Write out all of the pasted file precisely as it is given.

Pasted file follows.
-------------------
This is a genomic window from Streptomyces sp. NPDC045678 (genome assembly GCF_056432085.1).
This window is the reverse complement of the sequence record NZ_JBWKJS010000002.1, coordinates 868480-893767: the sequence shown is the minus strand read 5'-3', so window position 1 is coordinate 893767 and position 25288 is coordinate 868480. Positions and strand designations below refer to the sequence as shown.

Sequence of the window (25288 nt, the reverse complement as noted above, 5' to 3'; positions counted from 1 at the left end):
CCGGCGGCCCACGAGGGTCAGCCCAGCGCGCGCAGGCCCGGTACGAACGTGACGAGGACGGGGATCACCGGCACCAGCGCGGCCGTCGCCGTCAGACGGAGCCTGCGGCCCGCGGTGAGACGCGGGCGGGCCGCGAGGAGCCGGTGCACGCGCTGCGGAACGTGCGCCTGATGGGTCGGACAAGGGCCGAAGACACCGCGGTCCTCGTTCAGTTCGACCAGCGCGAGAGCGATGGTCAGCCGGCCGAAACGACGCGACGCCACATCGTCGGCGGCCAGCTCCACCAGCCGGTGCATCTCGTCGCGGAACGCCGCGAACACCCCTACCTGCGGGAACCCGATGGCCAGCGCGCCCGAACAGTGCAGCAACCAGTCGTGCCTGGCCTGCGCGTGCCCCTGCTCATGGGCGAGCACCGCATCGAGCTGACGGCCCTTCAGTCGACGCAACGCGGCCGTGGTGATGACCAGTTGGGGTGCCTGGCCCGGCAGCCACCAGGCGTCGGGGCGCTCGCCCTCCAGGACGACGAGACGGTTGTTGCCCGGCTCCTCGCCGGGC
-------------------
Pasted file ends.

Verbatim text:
This is a genomic window from Streptomyces sp. NPDC045678 (genome assembly GCF_056432085.1).
This window is the reverse complement of the sequence record NZ_JBWKJS010000002.1, coordinates 868480-893767: the sequence shown is the minus strand read 5'-3', so window position 1 is coordinate 893767 and position 25288 is coordinate 868480. Positions and strand designations below refer to the sequence as shown.

Sequence of the window (25288 nt, the reverse complement as noted above, 5' to 3'; positions counted from 1 at the left end):
CCGGCGGCCCACGAGGGTCAGCCCAGCGCGCGCAGGCCCGGTACGAACGTGACGAGGACGGGGATCACCGGCACCAGCGCGGCCGTCGCCGTCAGACGGAGCCTGCGGCCCGCGGTGAGACGCGGGCGGGCCGCGAGGAGCCGGTGCACGCGCTGCGGAACGTGCGCCTGATGGGTCGGACAAGGGCCGAAGACACCGCGGTCCTCGTTCAGTTCGACCAGCGCGAGAGCGATGGTCAGCCGGCCGAAACGACGCGACGCCACATCGTCGGCGGCCAGCTCCACCAGCCGGTGCATCTCGTCGCGGAACGCCGCGAACACCCCTACCTGCGGGAACCCGATGGCCAGCGCGCCCGAACAGTGCAGCAACCAGTCGTGCCTGGCCTGCGCGTGCCCCTGCTCATGGGCGAGCACCGCATCGAGCTGACGGCCCTTCAGTCGACGCAACGCGGCCGTGGTGATGACCAGTTGGGGTGCCTGGCCCGGCAGCCACCAGGCGTCGGGGCGCTCGCCCTCCAGGACGACGAGACGGTTGTTGCCCGGCTCCTCGCCGGGC